People say that I overthink everything. I've given this assertion considerable thought, and I don't believe that it is true. After all, how can any one person possibly overthink every possible thing in just one lifetime?
For example, suppose I live 85 years. That's 2,680,560,000 seconds (85 years x 365 days per year x 24 hours per day x 60 min per hour x 60 seconds per minute). I'm asleep about a third of the time, so that leaves just 1,787,040,000 seconds to ponder a nearly infinite variety of things. This morning, I paused for about 2 seconds to ruminate about a gray hair. ("Hey, that hair wasn't gray yesterday.") At a rate of 1 cogitation every 2 seconds, I would have time in life to mull over only 893,520,000 items.
That's a plethora, for sure. But this number doesn't seem so big when you consider the large (though shrinking) number of not-yet-gray hairs on my head, or the vast number of ways that you can use Minitab Statistical Software to improve quality in your organization. So, to those who say that I overthink everything, after much deliberation I am confident that you are mistaken.
But I do overthink some things. Take my house...please. After much blood (literal), sweat (literal), and tears (not telling), I am finally ready to list my house for sale. (If you're in the market for a lovely 4-bedroom home, nestled in the heart of State College, Pennsylvania, I have just the house for you.)
The other day, a gaggle of realtors (I think that's the collective noun for realtors) inspected the property, and each submitted their personal estimate of what the house is worth. Being a numbers guy (and being anxious to know how much I could get for the
ol' homestead), I was excited to see the results.
Imagine my disappointment when my realtor gave me only summary data!
Ladies and gentlemen, the data you are about see are real; only the values have been transformed, to protect the innocent (a.k.a., the guy who bought way more house than he ever should have, or ever will again).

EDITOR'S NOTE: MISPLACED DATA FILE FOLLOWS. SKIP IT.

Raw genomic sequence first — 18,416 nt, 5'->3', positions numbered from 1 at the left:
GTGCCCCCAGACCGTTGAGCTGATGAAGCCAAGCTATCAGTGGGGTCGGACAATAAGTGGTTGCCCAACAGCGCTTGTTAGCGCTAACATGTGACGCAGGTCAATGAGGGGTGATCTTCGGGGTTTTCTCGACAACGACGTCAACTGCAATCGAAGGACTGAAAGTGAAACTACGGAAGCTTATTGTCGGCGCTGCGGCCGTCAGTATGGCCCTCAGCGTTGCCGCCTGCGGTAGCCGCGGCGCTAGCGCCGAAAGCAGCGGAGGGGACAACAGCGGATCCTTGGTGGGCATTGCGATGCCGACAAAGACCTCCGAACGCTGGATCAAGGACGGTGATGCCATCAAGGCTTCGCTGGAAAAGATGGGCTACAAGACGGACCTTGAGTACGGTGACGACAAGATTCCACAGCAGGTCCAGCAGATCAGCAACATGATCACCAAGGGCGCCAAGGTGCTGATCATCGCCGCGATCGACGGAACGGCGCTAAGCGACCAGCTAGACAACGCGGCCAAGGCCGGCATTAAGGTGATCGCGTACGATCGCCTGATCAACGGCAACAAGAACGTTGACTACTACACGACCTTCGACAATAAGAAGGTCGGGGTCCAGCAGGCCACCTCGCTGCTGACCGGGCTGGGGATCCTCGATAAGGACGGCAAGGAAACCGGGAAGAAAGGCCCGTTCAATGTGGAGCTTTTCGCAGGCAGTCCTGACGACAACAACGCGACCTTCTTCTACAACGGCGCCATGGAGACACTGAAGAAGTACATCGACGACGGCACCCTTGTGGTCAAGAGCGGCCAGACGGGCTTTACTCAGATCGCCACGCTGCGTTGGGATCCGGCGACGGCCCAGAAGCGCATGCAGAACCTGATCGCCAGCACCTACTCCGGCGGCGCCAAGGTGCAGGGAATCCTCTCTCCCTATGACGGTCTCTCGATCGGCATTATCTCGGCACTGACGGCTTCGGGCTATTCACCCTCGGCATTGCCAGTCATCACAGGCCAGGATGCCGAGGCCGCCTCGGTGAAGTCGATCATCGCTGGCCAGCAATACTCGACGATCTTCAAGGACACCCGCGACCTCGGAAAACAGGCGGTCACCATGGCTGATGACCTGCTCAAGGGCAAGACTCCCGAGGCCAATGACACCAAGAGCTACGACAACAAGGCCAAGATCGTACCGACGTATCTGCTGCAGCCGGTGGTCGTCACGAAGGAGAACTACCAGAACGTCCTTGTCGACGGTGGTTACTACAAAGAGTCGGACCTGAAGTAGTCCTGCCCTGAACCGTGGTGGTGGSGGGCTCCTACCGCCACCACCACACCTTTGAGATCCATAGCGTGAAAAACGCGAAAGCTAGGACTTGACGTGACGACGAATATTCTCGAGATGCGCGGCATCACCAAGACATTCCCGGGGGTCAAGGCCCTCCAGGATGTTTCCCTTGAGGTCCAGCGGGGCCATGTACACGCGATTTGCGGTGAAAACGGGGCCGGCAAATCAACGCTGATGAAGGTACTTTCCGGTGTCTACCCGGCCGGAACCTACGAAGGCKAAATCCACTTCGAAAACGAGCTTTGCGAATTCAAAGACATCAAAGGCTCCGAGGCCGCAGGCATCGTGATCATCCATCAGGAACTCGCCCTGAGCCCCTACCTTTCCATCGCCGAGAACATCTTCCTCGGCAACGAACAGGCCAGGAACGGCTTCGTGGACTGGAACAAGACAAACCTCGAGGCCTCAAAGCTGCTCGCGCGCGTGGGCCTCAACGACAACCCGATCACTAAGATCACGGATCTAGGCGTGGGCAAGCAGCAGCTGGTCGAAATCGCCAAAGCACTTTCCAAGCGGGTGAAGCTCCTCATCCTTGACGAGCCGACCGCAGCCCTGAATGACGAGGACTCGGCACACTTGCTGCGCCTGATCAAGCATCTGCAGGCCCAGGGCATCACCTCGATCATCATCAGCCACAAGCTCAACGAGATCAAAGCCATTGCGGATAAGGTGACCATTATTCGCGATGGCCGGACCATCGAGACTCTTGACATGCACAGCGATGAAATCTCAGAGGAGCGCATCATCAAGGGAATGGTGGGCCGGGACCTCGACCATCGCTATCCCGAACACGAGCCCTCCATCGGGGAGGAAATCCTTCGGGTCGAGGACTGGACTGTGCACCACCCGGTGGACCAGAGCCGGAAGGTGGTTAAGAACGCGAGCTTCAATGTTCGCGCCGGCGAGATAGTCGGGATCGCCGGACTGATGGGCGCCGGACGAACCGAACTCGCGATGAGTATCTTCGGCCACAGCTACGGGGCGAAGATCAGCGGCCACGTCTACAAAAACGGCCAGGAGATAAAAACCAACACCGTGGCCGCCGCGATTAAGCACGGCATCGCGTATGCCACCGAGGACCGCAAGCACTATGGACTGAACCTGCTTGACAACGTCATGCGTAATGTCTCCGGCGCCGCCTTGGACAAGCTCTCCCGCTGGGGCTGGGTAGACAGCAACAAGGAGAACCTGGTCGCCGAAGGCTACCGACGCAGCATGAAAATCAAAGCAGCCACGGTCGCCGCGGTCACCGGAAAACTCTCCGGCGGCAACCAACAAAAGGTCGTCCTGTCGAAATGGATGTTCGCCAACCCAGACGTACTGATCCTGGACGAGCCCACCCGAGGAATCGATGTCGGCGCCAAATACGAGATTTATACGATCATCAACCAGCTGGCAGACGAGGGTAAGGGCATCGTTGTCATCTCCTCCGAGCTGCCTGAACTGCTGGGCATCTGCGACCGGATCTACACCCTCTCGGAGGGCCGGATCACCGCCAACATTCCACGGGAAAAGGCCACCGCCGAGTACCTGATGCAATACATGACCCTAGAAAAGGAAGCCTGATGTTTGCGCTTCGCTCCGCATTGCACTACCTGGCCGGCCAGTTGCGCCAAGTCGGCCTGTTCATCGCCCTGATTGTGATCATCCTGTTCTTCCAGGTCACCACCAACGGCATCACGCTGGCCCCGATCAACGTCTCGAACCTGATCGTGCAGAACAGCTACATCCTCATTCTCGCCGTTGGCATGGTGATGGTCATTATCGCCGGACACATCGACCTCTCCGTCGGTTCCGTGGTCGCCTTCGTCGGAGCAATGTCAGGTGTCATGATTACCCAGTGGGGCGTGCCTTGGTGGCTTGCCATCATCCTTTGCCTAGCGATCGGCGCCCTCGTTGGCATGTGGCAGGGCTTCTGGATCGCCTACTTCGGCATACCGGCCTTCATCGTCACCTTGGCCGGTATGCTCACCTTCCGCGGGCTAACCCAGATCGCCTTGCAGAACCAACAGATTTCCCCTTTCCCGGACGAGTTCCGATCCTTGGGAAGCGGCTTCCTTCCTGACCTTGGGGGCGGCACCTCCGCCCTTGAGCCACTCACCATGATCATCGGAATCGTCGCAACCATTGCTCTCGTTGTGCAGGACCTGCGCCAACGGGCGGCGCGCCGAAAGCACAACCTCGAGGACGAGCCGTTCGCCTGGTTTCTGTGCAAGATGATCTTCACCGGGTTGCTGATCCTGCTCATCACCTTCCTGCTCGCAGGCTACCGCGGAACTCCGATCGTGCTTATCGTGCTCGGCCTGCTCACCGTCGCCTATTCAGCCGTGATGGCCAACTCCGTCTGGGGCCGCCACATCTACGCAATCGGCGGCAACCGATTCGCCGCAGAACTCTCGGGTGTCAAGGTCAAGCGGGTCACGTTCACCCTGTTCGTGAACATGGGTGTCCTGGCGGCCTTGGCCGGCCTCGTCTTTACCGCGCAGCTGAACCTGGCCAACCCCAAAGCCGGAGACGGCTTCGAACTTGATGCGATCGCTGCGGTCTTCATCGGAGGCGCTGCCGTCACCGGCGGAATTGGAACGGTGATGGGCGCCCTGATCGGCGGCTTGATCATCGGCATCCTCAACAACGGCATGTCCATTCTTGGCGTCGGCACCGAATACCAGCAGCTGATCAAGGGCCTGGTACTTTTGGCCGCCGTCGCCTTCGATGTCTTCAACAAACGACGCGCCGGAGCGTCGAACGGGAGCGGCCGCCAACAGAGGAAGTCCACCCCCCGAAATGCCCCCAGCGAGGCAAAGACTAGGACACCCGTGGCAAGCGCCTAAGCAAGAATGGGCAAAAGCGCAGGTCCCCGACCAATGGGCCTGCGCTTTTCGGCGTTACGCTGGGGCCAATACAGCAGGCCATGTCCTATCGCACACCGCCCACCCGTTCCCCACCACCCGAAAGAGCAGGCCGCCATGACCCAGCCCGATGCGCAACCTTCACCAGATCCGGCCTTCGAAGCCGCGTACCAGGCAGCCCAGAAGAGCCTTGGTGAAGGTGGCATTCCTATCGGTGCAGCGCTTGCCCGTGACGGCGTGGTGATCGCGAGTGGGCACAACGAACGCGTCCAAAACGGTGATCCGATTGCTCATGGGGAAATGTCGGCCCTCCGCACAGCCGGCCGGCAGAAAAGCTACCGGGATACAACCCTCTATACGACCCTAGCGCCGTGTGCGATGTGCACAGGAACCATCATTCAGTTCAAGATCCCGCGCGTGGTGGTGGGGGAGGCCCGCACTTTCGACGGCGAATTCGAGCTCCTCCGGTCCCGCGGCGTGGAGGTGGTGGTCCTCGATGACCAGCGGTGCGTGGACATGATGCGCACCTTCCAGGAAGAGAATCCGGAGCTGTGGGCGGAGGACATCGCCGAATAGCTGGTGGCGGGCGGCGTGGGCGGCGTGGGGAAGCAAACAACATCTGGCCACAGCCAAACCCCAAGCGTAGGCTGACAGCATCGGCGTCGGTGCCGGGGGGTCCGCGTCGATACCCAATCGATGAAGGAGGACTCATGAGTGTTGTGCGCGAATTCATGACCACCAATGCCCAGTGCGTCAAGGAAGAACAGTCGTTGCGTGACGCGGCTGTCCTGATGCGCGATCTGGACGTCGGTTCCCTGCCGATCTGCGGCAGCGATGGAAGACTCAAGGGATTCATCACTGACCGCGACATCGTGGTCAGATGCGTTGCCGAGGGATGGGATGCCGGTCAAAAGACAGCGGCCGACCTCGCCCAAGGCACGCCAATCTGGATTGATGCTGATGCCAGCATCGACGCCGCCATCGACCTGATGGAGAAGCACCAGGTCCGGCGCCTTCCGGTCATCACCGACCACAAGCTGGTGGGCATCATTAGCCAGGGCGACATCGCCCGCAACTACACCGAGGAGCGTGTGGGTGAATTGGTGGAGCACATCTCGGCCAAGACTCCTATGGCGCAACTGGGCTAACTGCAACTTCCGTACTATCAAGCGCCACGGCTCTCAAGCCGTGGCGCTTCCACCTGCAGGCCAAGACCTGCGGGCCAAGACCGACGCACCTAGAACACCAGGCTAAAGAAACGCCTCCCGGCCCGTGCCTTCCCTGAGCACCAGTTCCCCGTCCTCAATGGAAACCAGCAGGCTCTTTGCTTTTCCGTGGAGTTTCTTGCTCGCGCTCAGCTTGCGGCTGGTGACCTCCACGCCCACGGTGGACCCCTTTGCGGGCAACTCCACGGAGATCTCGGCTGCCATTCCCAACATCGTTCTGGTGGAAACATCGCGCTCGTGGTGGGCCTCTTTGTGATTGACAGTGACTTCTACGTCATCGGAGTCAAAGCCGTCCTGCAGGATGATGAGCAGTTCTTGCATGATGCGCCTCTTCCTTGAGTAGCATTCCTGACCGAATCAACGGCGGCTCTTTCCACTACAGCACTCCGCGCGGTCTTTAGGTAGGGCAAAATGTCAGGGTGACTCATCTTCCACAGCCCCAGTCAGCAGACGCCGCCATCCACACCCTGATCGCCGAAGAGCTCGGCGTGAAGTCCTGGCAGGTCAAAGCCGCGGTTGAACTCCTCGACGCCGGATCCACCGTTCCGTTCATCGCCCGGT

|Number of realtors||12|
|Written comments||"Great large rooms, bright, nice windows, loved the decks!"
"Nice, presents well!"
"Baseboards are blotchy/scratched and need to be painted."
Desperate questions crowded my frantic mind as I struggled to process the surprisingly sparse information:
- What happened to the rest of the data!?!
- How many realtors thought the house is worth $460,000? Just one? I can't tell!
- Is $425,000 an outlier? Did the other realtors take all the chocolate chip cookies that I baked and leave poor 425 grumpy and snackless?
- Do I really need to paint the baseboards!?!
I was deeply distraught by this dearth of data, this omission of observations, this not-enough-ness of numbers. So, I asked my realtor if I could see the raw data. Her response shocked me: "My assistant threw out the individual responses. These valuations are just gut feelings. Don't overthink it."
What? "Threw out the individual responses"!?!?!
"Don't overthink it"?!?!?
"Paint the baseboards"?!?!?!?!
I had planned to use the realtor valuations to help me come up with a list price. I was concerned because the mean of different distributions can be the same, even if the shapes of the distributions are wildly different. For example, each sample in this histogram has a mean of 4. Obviously, the mean alone doesn't tell you anything about how the observations are distributed.
Also, the mean itself probably wouldn't be a good list price. I'm not trying to appeal to the average buyer; I'm trying to appeal to those special few buyers who actually like the house and are willing to bid more for it. On the other hand, if I pick a number that is too high, I could out-price even the high-bidders and I might get no offers.
What to do, what to do?
I had done a little reading about Monte Carlo simulations. And I recalled that data simulations were invaluable when we designed the new test and confidence interval for 2 variances in Minitab Statistical Software. (You can read more than most people ever want to know about those simulations here.) So I decided to try some simple simulations to see what I could learn about possible sample distributions that fit the summary statistics I was given.